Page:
Can a judge freeze assets of a spouse's bank account that is not a joint acct in Nevada.

Asked over 2 years ago - Reno, NV

My husband was involved in the selling of his home in the state of Nevada. The lender could possibly get a court order to seize his funds, as the home was sold fraudelently. The lender didnt follow truth and lending laws, and was never paid off. The borrower, husband, who owed the note, was not aware of the fraud when the home was sold as a short sale. He just wanted out of the forclosure. The home is still showing as not paid off, although it has been sold already to a new buyer. It apparently went through escrow. The lender could come after borrower, as he owed on the note , sole & separate.Could a judge freeze assets in spouse's bank account that is sole and seperate, because Nevada is a community property state. The spouse was never on the Deed of Sale or involved in the transaction

Attorney answers (2)

  1. Dorothy G Bunce

    Pro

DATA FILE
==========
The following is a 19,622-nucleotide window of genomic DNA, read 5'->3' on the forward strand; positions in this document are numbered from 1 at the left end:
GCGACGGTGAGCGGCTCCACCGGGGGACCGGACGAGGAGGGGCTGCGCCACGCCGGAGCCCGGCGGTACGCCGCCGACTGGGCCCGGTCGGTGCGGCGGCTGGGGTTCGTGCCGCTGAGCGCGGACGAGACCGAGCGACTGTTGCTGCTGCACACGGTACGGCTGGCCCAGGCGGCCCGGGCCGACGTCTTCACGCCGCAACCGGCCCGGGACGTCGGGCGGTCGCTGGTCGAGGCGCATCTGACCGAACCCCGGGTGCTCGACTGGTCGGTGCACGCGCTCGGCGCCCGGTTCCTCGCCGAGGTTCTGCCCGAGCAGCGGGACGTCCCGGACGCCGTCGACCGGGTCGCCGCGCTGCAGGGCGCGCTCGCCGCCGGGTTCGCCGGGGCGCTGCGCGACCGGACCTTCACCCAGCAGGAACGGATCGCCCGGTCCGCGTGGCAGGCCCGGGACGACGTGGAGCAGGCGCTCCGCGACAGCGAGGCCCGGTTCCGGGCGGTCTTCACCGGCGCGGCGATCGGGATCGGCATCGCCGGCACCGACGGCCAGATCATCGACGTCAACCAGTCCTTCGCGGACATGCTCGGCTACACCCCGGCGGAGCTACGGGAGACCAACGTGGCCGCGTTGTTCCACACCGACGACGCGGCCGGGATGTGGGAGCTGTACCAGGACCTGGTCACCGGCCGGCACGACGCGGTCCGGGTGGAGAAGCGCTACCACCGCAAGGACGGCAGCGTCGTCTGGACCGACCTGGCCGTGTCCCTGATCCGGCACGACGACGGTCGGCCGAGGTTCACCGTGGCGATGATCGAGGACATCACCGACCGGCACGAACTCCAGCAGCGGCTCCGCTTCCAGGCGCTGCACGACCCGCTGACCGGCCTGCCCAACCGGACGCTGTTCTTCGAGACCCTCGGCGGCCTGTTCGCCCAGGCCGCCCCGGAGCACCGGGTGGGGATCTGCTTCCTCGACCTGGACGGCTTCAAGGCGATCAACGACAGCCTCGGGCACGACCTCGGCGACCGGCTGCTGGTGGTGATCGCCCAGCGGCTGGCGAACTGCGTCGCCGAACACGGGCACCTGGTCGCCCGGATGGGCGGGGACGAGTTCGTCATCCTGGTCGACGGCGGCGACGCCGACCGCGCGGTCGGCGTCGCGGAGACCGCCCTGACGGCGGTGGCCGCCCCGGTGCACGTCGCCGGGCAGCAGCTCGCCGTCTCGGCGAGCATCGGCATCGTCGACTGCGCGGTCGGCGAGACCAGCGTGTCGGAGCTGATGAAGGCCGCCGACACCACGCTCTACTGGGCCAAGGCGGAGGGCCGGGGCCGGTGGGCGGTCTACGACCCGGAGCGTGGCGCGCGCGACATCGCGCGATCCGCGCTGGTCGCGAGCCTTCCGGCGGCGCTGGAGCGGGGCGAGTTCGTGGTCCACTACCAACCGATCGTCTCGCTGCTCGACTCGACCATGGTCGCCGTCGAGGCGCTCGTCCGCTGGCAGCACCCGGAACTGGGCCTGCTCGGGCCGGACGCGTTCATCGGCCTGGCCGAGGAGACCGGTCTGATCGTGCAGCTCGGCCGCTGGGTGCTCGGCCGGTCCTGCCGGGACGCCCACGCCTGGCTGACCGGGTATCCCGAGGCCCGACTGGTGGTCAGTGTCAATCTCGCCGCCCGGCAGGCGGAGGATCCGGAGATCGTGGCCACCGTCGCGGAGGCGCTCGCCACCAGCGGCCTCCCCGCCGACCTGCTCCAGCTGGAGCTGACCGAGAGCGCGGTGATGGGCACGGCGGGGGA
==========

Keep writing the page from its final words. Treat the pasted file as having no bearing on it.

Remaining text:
Contributor Level 20

    2

    Lawyers agree

    Answered . You have stated a lot of "red herring" information without providing any meaningful facts. You may wish to meet with an attorney in person to clear up a lot of your confusion.

    In spite of the fact that Nevada is a community property state, creditors can only collect debts from people whose names are on an account. Medical debts & debts for other necessities are the one exception to this rule.

    Creditors collect by suing to obtain a court judgment. Except for the IRS & debt you owe to your own bank, most other creditors cannot freeze your bank account without a court order.

    If a bank account is in joint names, a judgment creditor of either party can freeze the account & ultimately take 100% the money in the account. So I would suggest that you not have any joint bank accounts with your husband until this matter is resolved.

    Hope this perspective helps!

  2. Tazewell T Shepard III

    Contributor Level 12

    1

    Lawyer agrees

    Answered . If your husband was involved in a short sale of his former residence, he should have gotten an agreement from the lien holders to accept the sale in total satisfaction of the lien debts. Otherwise, it is not a true "short sale". You need to get more facts before you can decide what to do next.

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